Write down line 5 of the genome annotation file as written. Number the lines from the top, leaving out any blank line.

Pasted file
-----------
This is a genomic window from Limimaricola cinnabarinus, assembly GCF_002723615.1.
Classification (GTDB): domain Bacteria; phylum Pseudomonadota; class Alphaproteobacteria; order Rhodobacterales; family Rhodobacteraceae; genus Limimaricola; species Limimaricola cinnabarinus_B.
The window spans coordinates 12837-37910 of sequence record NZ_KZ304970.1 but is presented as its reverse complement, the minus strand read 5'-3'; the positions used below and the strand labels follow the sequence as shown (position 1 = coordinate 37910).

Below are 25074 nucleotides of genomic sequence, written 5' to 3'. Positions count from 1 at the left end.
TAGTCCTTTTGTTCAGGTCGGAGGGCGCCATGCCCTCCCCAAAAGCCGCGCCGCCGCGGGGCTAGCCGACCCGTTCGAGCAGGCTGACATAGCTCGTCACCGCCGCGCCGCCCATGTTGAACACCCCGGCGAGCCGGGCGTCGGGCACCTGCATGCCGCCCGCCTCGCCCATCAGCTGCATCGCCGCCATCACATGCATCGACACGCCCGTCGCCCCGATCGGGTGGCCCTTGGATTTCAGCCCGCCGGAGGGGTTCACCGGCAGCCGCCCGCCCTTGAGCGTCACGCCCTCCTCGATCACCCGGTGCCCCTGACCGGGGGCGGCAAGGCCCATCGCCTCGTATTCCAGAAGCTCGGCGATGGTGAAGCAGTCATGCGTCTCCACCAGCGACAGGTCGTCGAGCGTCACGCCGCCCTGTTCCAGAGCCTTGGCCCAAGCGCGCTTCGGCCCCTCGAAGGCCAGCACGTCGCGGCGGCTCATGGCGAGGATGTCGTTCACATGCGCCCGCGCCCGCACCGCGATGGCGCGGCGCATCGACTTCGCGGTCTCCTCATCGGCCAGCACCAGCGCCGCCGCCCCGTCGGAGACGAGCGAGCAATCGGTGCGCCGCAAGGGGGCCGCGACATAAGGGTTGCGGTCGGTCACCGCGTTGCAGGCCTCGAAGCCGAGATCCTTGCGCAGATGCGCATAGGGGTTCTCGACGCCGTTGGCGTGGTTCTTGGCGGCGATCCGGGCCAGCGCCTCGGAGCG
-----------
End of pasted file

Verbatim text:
TAGTCCTTTTGTTCAGGTCGGAGGGCGCCATGCCCTCCCCAAAAGCCGCGCCGCCGCGGGGCTAGCCGACCCGTTCGAGCAGGCTGACATAGCTCGTCACCGCCGCGCCGCCCATGTTGAACACCCCGGCGAGCCGGGCGTCGGGCACCTGCATGCCGCCCGCCTCGCCCATCAGCTGCATCGCCGCCATCACATGCATCGACACGCCCGTCGCCCCGATCGGGTGGCCCTTGGATTTCAGCCCGCCGGAGGGGTTCACCGGCAGCCGCCCGCCCTTGAGCGTCACGCCCTCCTCGATCACCCGGTGCCCCTGACCGGGGGCGGCAAGGCCCATCGCCTCGTATTCCAGAAGCTCGGCGATGGTGAAGCAGTCATGCGTCTCCACCAGCGACAGGTCGTCGAGCGTCACGCCGCCCTGTTCCAGAGCCTTGGCCCAAGCGCGCTTCGGCCCCTCGAAGGCCAGCACGTCGCGGCGGCTCATGGCGAGGATGTCGTTCACATGCGCCCGCGCCCGCACCGCGATGGCGCGGCGCATCGACTTCGCGGTCTCCTCATCGGCCAGCACCAGCGCCGCCGCCCCGTCGGAGACGAGCGAGCAATCGGTGCGCCGCAAGGGGGCCGCGACATAAGGGTTGCGGTCGGTCACCGCGTTGCAGGCCTCGAAGCCGAGATCCTTGCGCAGATGCGCATAGGGGTTCTCGACGCCGTTGGCGTGGTTCTTGGCGGCGATCCGGGCCAGCGCCTCGGAGCG